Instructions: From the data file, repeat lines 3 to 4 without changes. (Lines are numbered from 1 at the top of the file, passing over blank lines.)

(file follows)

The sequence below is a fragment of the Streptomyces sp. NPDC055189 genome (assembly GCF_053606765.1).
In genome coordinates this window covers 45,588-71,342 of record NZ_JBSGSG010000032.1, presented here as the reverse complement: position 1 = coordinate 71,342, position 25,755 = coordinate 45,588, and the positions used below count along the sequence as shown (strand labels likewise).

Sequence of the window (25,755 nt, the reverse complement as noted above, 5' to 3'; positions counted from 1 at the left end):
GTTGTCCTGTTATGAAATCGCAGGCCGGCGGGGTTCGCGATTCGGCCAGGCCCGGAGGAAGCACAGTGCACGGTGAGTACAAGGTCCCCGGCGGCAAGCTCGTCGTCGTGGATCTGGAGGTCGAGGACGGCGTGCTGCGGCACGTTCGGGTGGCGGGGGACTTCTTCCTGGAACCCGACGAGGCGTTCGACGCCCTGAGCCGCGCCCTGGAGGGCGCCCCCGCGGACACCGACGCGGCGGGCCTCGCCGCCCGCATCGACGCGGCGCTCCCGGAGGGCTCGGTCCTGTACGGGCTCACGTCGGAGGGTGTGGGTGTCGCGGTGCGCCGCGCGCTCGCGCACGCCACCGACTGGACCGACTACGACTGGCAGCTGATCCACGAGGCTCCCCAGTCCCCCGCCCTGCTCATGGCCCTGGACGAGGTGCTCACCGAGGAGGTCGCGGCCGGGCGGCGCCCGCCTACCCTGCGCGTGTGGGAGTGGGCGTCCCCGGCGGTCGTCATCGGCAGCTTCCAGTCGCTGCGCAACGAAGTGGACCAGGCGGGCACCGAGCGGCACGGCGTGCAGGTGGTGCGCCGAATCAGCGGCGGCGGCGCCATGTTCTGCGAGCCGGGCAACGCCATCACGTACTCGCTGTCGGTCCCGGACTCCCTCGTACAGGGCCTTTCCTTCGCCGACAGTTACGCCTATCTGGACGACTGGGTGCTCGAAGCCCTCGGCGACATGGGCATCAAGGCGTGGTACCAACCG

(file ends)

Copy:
Sequence of the window (25,755 nt, the reverse complement as noted above, 5' to 3'; positions counted from 1 at the left end):
GTTGTCCTGTTATGAAATCGCAGGCCGGCGGGGTTCGCGATTCGGCCAGGCCCGGAGGAAGCACAGTGCACGGTGAGTACAAGGTCCCCGGCGGCAAGCTCGTCGTCGTGGATCTGGAGGTCGAGGACGGCGTGCTGCGGCACGTTCGGGTGGCGGGGGACTTCTTCCTGGAACCCGACGAGGCGTTCGACGCCCTGAGCCGCGCCCTGGAGGGCGCCCCCGCGGACACCGACGCGGCGGGCCTCGCCGCCCGCATCGACGCGGCGCTCCCGGAGGGCTCGGTCCTGTACGGGCTCACGTCGGAGGGTGTGGGTGTCGCGGTGCGCCGCGCGCTCGCGCACGCCACCGACTGGACCGACTACGACTGGCAGCTGATCCACGAGGCTCCCCAGTCCCCCGCCCTGCTCATGGCCCTGGACGAGGTGCTCACCGAGGAGGTCGCGGCCGGGCGGCGCCCGCCTACCCTGCGCGTGTGGGAGTGGGCGTCCCCGGCGGTCGTCATCGGCAGCTTCCAGTCGCTGCGCAACGAAGTGGACCAGGCGGGCACCGAGCGGCACGGCGTGCAGGTGGTGCGCCGAATCAGCGGCGGCGGCGCCATGTTCTGCGAGCCGGGCAACGCCATCACGTACTCGCTGTCGGTCCCGGACTCCCTCGTACAGGGCCTTTCCTTCGCCGACAGTTACGCCTATCTGGACGACTGGGTGCTCGAAGCCCTCGGCGACATGGGCATCAAGGCGTGGTACCAACCG